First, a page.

Los Angeles House of Ruth (LAHR) was founded in 1978 to serve homeless women and children, providing all services free of charge. Many women leave their abuser when they realize their children are also in danger, essentially choosing homelessness over abuse. LAHR provides these brave women and their children a safe and secure place to heal.
It is the mission of the Los Angeles House of Ruth (LAHR) to provide temporary and bridge housing for homeless families; 80% of whom are victims of domestic violence. It is the commitment of the LAHR community to provide a caring and supportive environment. We strive to empower the families that we serve to move from dependency and abuse to independence and successful futures. The only requirement to enter our program is homelessness and all our services are provided completely free of charge.
Who We Serve
LAHR serves pregnant women, single mothers with children, mothers and fathers who have no recent employment history, and families who are not eligible for emergency human services. Our clients also include women who have been employed and have left their employment to escape abuse, and women who have suffered from medical or other emergencies and lost their housing because they didn’t have the funds to cover these emergencies. Los Angeles House of Ruth provides these despairing women and their children with a safe and secure place to heal.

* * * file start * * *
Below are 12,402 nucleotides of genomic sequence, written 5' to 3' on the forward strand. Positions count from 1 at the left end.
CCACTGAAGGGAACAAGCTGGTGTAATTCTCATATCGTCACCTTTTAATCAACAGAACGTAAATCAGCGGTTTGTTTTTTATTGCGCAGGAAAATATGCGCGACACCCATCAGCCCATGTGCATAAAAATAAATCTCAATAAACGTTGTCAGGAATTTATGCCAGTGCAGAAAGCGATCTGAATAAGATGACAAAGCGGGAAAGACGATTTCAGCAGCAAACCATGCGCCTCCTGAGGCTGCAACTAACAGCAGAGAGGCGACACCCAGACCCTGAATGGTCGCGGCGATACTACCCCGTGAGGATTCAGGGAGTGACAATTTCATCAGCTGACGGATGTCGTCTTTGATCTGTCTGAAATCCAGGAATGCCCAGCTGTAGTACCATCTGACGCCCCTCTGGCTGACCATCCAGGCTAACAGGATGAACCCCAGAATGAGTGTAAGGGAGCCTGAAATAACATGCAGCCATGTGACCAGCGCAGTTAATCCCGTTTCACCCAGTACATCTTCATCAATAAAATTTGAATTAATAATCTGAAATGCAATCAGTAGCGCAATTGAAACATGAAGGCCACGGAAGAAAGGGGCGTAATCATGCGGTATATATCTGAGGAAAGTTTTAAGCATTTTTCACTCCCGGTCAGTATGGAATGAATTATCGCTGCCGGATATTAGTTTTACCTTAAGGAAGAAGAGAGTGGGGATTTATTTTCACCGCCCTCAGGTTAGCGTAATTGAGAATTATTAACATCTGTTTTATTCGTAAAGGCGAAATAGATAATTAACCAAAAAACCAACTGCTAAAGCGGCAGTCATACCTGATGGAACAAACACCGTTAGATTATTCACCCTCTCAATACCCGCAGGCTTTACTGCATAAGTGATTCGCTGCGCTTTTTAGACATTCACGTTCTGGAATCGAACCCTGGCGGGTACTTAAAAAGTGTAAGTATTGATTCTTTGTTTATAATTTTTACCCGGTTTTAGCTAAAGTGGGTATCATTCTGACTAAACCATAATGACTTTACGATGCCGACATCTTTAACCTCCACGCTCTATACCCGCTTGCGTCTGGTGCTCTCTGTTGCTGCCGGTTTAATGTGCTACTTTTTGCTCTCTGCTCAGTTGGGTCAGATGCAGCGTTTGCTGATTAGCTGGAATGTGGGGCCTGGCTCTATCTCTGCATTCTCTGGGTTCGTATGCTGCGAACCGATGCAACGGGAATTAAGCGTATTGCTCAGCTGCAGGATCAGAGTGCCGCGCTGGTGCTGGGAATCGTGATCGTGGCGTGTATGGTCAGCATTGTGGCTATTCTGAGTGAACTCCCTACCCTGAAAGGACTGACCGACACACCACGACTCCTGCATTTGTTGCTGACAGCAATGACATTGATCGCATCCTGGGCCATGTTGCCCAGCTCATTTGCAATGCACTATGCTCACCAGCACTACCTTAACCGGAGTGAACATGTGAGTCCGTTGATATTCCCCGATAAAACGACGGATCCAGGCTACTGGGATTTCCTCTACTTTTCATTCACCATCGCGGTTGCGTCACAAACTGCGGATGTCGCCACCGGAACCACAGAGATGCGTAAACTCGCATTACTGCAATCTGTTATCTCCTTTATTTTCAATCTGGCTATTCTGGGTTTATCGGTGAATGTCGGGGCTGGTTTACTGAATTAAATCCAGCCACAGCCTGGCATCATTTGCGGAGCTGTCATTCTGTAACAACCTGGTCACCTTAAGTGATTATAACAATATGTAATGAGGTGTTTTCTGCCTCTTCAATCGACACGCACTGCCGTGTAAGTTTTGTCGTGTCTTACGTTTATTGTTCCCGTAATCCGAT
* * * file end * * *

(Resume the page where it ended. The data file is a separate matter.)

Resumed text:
One hundred percent of our service population lives below the federal poverty level and many times LAHR is their last hope.
The average age of the woman we serve is 26 years old and the average number of children in the families we serve is 2.5. Although the only criteria we require of women in order to attain our services is that they currently are homeless, the vast majority of the women aided have been the victims of domestic and/or sexual violence, and 97% of our clients are women of color. Approximately 76% of those served each year are Latino, 21% are African-American, and 3% are Caucasian.
Los Angeles House of Ruth was founded in 1978 to serve homeless women and children. In that time, we have grown from a four-bed transitional shelter to four houses with 80 beds, serving more than 180 individuals each year.
We support our mission by ensuring the well-being of our clients while they are in our care, helping them achieve freedom and control over their lives, and providing hope for the future for themselves and their children. We believe that when homeless individuals, especially victims of domestic violence, receive the services they need in a timely and engaging manner they can overcome obstacles to self-sufficiency.